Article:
Phoning It in on Your Mac
These days, when someone calls me on the phone when I’m at my desk, chances are I’ll take the call on my speakerphone, which happens to have a 27-inch Retina display and stereo speakers: in other words, my iMac. If you have a Mac running OS X 10.10 Yosemite or later, and an iPhone running iOS 8 or later, you can set them up to do the same as long as both devices are on the same Wi-Fi network.
The first thing you need to do is to make sure your iPhone and your Mac are both signed into iCloud with the same Apple ID. On your Mac, you do this in System Preferences > iCloud; on your iPhone, you do it in Settings > iCloud.
Next, on your iPhone, go to Settings > Phone > Calls on Other Devices and turn that switch on. Then turn on the switch for your Mac, which appears on the same Settings screen; if you have other devices that also use the same Apple ID for iCloud, and you want to make calls with them, you can enable those devices as well.
With that out of the way, it’s time to make your Mac phone-friendly, and the key to that is FaceTime. Open the FaceTime app in the Applications folder and go to FaceTime > Preferences (Command-,) and enable Calls from iPhone. You may be asked to verify an emergency address for things like 911 calls; if so, go ahead.
If all goes well, that’s it. Your Mac and your iPhone are now buddies as long as both are on the same Wi-Fi network: any calls to your iPhone’s number will also ring on your Mac — as well as on any other devices you have enabled to receive calls from your iPhone. In my case, any call to my iPhone also rings on my Mac, two iPads, and my Apple Watch, so I have a wide choice of answering options! When a call comes into my iPhone, a notification appears on my Mac from which I can answer the call, decline it, or send it to voicemail using the pop-up menu attached to the notification’s Decline button.
Note, though, for the Mac to receive calls, your iPhone has to be on (it can be sleeping) and within Bluetooth range of your Mac; that is, unless you have also enabled Wi-Fi Calling on your iPhone (Settings > Phone) and in FaceTime on your Mac (FaceTime > Preferences). Wi-Fi Calling works on any 2012 or later Mac running OS X 10.11 El Capitan, with the exception of the mid-2012 “cheese grater” Mac Pro, and an iPhone running iOS 9. In the United States, Wi-Fi Calling now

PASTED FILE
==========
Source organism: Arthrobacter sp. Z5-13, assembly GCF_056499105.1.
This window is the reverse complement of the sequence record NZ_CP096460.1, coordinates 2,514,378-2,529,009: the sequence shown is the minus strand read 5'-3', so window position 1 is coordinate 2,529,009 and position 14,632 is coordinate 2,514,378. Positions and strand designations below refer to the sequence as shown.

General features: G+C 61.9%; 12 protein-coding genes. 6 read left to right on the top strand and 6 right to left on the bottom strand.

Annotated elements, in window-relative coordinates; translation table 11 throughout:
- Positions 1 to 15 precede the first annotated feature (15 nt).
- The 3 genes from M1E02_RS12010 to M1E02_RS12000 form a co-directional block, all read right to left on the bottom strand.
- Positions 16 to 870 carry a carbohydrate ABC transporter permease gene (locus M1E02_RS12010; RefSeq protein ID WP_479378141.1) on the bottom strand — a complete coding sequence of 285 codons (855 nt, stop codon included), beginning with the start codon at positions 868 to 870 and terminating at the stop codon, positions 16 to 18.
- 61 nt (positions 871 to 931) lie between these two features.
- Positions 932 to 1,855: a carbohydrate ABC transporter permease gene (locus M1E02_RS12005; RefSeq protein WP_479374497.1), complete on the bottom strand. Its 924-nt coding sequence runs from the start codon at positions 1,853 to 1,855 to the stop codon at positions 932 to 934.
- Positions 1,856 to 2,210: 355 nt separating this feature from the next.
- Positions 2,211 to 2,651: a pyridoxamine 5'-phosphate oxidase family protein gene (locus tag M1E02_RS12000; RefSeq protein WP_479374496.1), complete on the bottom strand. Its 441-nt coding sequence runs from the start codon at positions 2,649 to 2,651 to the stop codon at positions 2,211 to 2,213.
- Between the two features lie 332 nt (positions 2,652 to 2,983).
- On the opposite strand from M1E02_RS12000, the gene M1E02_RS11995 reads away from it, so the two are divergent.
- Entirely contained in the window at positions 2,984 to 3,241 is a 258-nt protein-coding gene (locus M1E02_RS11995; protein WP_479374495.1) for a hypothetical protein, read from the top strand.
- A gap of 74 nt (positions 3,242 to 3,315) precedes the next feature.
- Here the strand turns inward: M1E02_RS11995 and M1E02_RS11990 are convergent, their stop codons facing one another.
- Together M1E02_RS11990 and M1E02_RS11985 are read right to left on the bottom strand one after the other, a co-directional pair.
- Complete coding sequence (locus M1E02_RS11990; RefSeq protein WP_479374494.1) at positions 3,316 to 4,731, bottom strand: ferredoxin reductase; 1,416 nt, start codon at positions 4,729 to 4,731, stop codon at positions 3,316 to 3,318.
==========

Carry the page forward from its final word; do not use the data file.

works with all four major carriers: AT&T, Sprint, T-Mobile, and Verizon. For more on Wi-Fi Calling, see “Turn on Wi-Fi Calling in iOS 9” (28 October 2015).
So much for receiving calls. To make a call from your Mac, you have several options. One of the easiest is to use the Contacts app: go to the contact you want to call and then hover your pointer over the phone number. A blue phone icon appears to the right of the number. Click the icon and your Mac calls that number.
If you see a phone number in an email message in Mail, a Web page in Safari, or a note in Notes, you can also use that number to make a call. Hover your pointer over the number, click to see the pop-up menu, and then choose the Call item.
For those who are old-school and like to dial phone numbers manually, you can do that as well. Launch FaceTime and type the phone number into the FaceTime search field. The phone number appears below the search field with a phone icon to its right: click the icon and choose the number shown in the menu.
FaceTime shows a notification as it attempts to make the call. Once the call connects, you can mute the call or end it from the notification, which stays on the screen as long as the call is in progress.
And what if the number you call is an automated phone system that requires you to enter numbers (“Press ‘1’ for more…”)? Not a problem: make sure the FaceTime notification is selected and then enter numbers using the number keys on your Mac’s keyboard.
So the next time you’re working at your Mac and your iPhone rings in your pocket, don’t fumble around for it: take the call on the big screen.
I obviously had things set up this way on my phone but had no idea it was a feature…blew my mind the first time I answered a call from my iPad.
By the way, here's a tip: if you answer a call on your Mac, you can transfer the call to your iPhone at any time — unlock your phone and tap the green bar at the top of the screen.
And, since I know someone is going to ask, no, you can't do the reverse. Unfortunately, there is no way I know of to transfer a call in progress from an iPhone to a Mac.